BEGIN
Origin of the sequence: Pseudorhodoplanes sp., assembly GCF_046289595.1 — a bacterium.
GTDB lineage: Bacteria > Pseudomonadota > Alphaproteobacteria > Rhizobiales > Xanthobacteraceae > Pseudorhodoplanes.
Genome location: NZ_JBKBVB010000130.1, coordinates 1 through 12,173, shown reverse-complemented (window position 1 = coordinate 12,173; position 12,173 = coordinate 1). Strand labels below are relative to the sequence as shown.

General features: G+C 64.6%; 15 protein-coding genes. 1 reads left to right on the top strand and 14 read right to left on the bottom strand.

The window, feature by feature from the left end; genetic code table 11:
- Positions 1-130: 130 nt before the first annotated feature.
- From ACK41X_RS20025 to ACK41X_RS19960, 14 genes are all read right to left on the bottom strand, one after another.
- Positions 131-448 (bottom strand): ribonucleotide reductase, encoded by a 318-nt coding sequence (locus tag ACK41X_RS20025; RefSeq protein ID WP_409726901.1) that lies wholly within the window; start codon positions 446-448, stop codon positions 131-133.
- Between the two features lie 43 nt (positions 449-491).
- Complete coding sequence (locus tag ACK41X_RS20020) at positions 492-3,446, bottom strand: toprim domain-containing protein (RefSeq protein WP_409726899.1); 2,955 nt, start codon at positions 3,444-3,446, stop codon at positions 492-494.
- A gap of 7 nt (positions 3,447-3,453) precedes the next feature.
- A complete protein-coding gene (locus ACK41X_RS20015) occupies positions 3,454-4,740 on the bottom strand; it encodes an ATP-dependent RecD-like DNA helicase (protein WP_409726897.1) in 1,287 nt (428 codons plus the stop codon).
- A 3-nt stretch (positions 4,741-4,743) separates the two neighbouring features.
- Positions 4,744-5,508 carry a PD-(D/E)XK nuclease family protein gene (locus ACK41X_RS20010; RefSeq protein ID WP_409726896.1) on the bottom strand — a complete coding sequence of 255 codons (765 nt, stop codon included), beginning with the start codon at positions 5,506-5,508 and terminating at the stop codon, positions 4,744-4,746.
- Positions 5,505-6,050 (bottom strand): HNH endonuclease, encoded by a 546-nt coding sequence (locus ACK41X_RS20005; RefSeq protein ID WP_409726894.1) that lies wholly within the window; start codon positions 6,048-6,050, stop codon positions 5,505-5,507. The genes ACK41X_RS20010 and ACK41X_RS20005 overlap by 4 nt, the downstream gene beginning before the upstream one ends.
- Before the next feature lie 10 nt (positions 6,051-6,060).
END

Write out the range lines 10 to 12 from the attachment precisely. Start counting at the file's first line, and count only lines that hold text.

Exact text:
- Complete coding sequence (locus tag ACK41X_RS20020) at positions 492-3,446, bottom strand: toprim domain-containing protein (RefSeq protein WP_409726899.1); 2,955 nt, start codon at positions 3,444-3,446, stop codon at positions 492-494.
- A gap of 7 nt (positions 3,447-3,453) precedes the next feature.
- A complete protein-coding gene (locus ACK41X_RS20015) occupies positions 3,454-4,740 on the bottom strand; it encodes an ATP-dependent RecD-like DNA helicase (protein WP_409726897.1) in 1,287 nt (428 codons plus the stop codon).